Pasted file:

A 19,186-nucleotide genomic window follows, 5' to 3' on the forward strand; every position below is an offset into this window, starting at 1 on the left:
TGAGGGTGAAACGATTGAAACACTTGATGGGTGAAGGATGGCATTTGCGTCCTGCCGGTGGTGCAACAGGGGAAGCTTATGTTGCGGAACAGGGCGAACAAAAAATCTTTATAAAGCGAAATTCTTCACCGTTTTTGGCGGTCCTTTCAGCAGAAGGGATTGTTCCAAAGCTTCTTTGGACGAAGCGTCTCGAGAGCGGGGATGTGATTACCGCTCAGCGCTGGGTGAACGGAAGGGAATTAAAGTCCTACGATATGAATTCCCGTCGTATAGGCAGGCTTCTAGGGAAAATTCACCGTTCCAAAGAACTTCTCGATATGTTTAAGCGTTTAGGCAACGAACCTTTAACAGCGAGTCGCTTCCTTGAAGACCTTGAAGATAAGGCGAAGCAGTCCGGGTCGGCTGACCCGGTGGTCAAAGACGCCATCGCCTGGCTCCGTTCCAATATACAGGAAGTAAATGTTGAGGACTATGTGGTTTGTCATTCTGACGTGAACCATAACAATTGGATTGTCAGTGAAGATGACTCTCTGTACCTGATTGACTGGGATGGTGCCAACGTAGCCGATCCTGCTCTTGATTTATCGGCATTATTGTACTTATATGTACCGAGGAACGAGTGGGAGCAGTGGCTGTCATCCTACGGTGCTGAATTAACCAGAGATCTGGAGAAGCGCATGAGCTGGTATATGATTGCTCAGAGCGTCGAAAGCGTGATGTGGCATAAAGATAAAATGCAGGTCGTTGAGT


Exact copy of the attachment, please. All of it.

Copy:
A 19,186-nucleotide genomic window follows, 5' to 3' on the forward strand; every position below is an offset into this window, starting at 1 on the left:
TGAGGGTGAAACGATTGAAACACTTGATGGGTGAAGGATGGCATTTGCGTCCTGCCGGTGGTGCAACAGGGGAAGCTTATGTTGCGGAACAGGGCGAACAAAAAATCTTTATAAAGCGAAATTCTTCACCGTTTTTGGCGGTCCTTTCAGCAGAAGGGATTGTTCCAAAGCTTCTTTGGACGAAGCGTCTCGAGAGCGGGGATGTGATTACCGCTCAGCGCTGGGTGAACGGAAGGGAATTAAAGTCCTACGATATGAATTCCCGTCGTATAGGCAGGCTTCTAGGGAAAATTCACCGTTCCAAAGAACTTCTCGATATGTTTAAGCGTTTAGGCAACGAACCTTTAACAGCGAGTCGCTTCCTTGAAGACCTTGAAGATAAGGCGAAGCAGTCCGGGTCGGCTGACCCGGTGGTCAAAGACGCCATCGCCTGGCTCCGTTCCAATATACAGGAAGTAAATGTTGAGGACTATGTGGTTTGTCATTCTGACGTGAACCATAACAATTGGATTGTCAGTGAAGATGACTCTCTGTACCTGATTGACTGGGATGGTGCCAACGTAGCCGATCCTGCTCTTGATTTATCGGCATTATTGTACTTATATGTACCGAGGAACGAGTGGGAGCAGTGGCTGTCATCCTACGGTGCTGAATTAACCAGAGATCTGGAGAAGCGCATGAGCTGGTATATGATTGCTCAGAGCGTCGAAAGCGTGATGTGGCATAAAGATAAAATGCAGGTCGTTGAGT